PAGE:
What is Bitcoin? A beginner’s guide to the world’s most popular digital currency


Bitcoin has been in the news a lot recently.

Firstly, because at times this year it has been more valuable than gold but also because it is the currency of choice for cyber criminals the world over.

But what is Bitcoin, why do hackers and cyber criminals demand it and why has its value nearly doubled in less than 12 months.

Here is everything you need to know:

What is Bitcoin?

Bitcoin was created back in 2009 and is a virtual currency. The person who created it uses the alias Satoshi Nakamoto but their real identity is unknown.

When placing a transaction there is no need to use your real name, there are no transaction fees and there are no middle men and more and more businesses are now starting to accept them.

You can create a virtual wallet using websites such as Blockchain or you can purchase Bitcoin through an online exchange or Bitcoin ATM.

When you own Bitcoins, you have nothing physical such as notes or coins so they are known as a cryptocurrency.

Bitcoins are attractive to certain elements of society who wish their transactions to remain anonymous as well as the lack of government control.

For example, the website Silk Road was closed in 2013 following an FBI raid that reveal people were using Bitcoin to purchase drugs.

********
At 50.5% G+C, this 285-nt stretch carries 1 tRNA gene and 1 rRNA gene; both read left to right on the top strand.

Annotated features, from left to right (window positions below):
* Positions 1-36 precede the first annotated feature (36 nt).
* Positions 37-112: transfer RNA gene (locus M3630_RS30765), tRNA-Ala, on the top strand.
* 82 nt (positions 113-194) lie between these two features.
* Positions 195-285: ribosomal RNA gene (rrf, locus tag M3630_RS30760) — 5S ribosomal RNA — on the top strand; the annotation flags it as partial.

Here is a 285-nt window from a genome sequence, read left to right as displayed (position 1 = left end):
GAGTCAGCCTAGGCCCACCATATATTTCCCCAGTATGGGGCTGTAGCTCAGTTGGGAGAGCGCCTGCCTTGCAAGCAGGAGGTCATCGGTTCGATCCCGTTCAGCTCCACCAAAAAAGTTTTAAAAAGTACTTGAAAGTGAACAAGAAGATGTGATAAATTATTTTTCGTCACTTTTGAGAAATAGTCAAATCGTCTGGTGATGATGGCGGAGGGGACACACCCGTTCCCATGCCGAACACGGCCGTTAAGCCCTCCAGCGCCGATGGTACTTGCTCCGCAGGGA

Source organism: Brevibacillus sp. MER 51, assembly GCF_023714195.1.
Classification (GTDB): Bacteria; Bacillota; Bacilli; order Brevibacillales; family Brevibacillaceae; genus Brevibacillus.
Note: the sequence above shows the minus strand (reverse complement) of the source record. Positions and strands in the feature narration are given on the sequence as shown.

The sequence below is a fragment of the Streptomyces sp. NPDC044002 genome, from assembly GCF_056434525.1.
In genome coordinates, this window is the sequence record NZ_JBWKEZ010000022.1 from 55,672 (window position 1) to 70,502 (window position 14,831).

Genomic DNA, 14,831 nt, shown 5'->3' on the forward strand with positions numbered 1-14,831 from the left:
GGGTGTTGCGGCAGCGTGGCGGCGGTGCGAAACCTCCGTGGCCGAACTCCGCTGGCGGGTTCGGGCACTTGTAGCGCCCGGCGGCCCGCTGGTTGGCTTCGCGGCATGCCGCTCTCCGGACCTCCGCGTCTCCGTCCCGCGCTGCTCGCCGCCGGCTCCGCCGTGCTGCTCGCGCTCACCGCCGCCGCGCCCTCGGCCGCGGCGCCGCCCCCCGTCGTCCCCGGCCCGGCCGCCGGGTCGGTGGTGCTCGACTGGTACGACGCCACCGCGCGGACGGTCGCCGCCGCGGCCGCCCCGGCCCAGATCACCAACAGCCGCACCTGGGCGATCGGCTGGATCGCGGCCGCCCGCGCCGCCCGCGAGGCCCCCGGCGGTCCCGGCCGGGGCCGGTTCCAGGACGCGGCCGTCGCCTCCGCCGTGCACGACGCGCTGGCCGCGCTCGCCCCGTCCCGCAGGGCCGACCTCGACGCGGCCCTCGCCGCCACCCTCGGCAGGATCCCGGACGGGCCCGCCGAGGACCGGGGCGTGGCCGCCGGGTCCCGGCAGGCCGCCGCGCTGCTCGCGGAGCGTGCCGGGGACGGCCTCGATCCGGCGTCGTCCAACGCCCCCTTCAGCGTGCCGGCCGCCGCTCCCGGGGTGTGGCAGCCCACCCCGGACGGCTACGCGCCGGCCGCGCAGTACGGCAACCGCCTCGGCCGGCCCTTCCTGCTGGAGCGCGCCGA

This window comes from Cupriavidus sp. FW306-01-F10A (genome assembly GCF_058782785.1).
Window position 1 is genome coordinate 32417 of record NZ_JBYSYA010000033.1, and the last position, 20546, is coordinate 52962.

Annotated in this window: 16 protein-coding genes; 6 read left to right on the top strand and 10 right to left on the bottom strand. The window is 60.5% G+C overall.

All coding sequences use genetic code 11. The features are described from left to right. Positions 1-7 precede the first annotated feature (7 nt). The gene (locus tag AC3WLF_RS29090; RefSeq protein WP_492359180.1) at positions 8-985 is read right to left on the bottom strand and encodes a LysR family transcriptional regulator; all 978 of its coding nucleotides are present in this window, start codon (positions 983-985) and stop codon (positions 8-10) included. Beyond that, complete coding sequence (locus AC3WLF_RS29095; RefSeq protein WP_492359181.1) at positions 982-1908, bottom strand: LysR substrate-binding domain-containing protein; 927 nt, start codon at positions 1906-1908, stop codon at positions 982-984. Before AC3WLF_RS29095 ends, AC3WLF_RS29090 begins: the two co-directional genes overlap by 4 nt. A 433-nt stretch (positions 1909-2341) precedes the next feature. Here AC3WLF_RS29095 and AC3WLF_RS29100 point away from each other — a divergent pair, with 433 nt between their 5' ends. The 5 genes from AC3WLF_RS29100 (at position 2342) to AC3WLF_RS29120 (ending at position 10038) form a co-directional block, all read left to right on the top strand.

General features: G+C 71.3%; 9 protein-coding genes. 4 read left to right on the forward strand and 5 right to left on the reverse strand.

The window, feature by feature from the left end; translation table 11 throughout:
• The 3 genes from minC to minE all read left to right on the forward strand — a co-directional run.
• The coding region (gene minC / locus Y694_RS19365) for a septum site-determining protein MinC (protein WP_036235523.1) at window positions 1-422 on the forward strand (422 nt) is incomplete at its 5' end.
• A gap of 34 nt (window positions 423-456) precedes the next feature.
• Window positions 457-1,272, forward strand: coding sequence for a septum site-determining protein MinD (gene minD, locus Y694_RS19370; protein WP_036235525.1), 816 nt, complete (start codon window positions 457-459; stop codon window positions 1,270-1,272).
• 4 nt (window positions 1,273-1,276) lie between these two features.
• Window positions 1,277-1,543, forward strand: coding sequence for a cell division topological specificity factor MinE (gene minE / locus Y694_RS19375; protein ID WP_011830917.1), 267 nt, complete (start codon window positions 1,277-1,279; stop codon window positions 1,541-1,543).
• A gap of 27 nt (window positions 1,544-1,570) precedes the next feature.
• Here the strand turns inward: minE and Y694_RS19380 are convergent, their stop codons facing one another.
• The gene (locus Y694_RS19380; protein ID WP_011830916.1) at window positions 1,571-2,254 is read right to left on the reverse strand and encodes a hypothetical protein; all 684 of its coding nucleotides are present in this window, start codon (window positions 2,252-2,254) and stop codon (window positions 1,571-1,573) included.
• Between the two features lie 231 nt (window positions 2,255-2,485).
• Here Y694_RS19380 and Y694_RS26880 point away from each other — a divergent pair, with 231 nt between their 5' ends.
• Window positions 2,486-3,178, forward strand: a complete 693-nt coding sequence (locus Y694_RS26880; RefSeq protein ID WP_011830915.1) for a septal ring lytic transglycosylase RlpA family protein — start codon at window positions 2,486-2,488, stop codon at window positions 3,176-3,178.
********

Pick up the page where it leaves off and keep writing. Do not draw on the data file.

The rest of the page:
However, an increasing number of legitimate services and retailers are beginning to accept payment in Bitcoin.

How does Bitcoin work?

Like all currencies, its value is determined by how much people are willing to pay for it.

To process Bitcoin transactions, a procedure called ‘mining’ must take place, which involves a computer solving a complex mathematical problem with a 64-digit solution.

Every time a problem is solved, one block of Bitcoins is processed and the miner is also rewarded with new Bitcoins.

The difficulty of the puzzles alters to compensate for the increased power of computer chips therefore ensuring that new Bitcoins are produced each day. Presently, there are around 15 million in existence but protocol says that there can only ever be 21 million.

The smallest unit, a “Satoshi”, is one hundred millionth of a Bitcoin.

In order to receive Bitcoin, you must have a Bitcoin address – a string of 24-34 letters and numbers that acts like a virtual mailbox to and from which the Bitcoins are sent.

Where can I buy Bitcoins?

They can be purchased from “Bitcoin Exchanges” with Japan based Mt. Gox being the largest. They can also be sent via mobile apps or computers.

What’s the future?

No one knows as it is highly unpopular with governments due to the levels of anonymity.

This naturally encourages money laundering and other criminal activity so in the end, anonymity may be its downfall.

With that being said, it is starting to become more mainstream, which has helped the digital currency’s value to surge in 2017 and at the time of writing is now worth $2,000 per coin, according to Coinbase and other leading Bitcoin exchanges.


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